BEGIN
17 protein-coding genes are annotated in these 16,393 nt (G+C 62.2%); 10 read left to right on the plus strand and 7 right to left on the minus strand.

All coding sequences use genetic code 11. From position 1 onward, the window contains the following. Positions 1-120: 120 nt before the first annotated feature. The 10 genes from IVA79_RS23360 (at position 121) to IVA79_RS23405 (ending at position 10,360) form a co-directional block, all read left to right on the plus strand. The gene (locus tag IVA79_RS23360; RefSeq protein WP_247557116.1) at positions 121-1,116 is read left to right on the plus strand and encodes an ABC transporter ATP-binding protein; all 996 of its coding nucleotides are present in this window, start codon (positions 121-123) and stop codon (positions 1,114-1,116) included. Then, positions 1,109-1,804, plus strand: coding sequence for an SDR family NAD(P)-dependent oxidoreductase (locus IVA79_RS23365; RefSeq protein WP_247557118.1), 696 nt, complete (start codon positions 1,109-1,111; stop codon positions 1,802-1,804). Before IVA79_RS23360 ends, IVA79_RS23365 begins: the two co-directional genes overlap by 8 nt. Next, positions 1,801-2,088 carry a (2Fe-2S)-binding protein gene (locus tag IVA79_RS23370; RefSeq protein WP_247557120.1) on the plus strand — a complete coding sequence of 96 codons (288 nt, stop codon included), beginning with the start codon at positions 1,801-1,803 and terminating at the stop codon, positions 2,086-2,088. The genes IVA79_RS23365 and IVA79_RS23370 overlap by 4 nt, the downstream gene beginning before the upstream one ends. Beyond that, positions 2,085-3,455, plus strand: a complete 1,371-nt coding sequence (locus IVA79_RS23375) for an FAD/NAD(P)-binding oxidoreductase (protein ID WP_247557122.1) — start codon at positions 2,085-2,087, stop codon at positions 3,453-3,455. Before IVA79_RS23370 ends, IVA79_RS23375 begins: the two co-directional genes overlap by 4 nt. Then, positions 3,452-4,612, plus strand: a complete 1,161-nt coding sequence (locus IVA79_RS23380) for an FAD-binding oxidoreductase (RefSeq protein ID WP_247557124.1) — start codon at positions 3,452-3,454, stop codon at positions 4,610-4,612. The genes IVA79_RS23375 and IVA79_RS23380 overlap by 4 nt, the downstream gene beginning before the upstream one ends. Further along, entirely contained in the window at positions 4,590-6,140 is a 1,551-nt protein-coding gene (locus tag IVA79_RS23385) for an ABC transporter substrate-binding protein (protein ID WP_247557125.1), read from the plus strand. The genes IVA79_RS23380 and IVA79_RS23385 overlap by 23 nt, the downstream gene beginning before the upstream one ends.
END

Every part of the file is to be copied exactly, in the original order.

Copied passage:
17 protein-coding genes are annotated in these 16,393 nt (G+C 62.2%); 10 read left to right on the plus strand and 7 right to left on the minus strand.

All coding sequences use genetic code 11. From position 1 onward, the window contains the following. Positions 1-120: 120 nt before the first annotated feature. The 10 genes from IVA79_RS23360 (at position 121) to IVA79_RS23405 (ending at position 10,360) form a co-directional block, all read left to right on the plus strand. The gene (locus tag IVA79_RS23360; RefSeq protein WP_247557116.1) at positions 121-1,116 is read left to right on the plus strand and encodes an ABC transporter ATP-binding protein; all 996 of its coding nucleotides are present in this window, start codon (positions 121-123) and stop codon (positions 1,114-1,116) included. Then, positions 1,109-1,804, plus strand: coding sequence for an SDR family NAD(P)-dependent oxidoreductase (locus IVA79_RS23365; RefSeq protein WP_247557118.1), 696 nt, complete (start codon positions 1,109-1,111; stop codon positions 1,802-1,804). Before IVA79_RS23360 ends, IVA79_RS23365 begins: the two co-directional genes overlap by 8 nt. Next, positions 1,801-2,088 carry a (2Fe-2S)-binding protein gene (locus tag IVA79_RS23370; RefSeq protein WP_247557120.1) on the plus strand — a complete coding sequence of 96 codons (288 nt, stop codon included), beginning with the start codon at positions 1,801-1,803 and terminating at the stop codon, positions 2,086-2,088. The genes IVA79_RS23365 and IVA79_RS23370 overlap by 4 nt, the downstream gene beginning before the upstream one ends. Beyond that, positions 2,085-3,455, plus strand: a complete 1,371-nt coding sequence (locus IVA79_RS23375) for an FAD/NAD(P)-binding oxidoreductase (protein ID WP_247557122.1) — start codon at positions 2,085-2,087, stop codon at positions 3,453-3,455. Before IVA79_RS23370 ends, IVA79_RS23375 begins: the two co-directional genes overlap by 4 nt. Then, positions 3,452-4,612, plus strand: a complete 1,161-nt coding sequence (locus IVA79_RS23380) for an FAD-binding oxidoreductase (RefSeq protein ID WP_247557124.1) — start codon at positions 3,452-3,454, stop codon at positions 4,610-4,612. The genes IVA79_RS23375 and IVA79_RS23380 overlap by 4 nt, the downstream gene beginning before the upstream one ends. Further along, entirely contained in the window at positions 4,590-6,140 is a 1,551-nt protein-coding gene (locus tag IVA79_RS23385) for an ABC transporter substrate-binding protein (protein ID WP_247557125.1), read from the plus strand. The genes IVA79_RS23380 and IVA79_RS23385 overlap by 23 nt, the downstream gene beginning before the upstream one ends.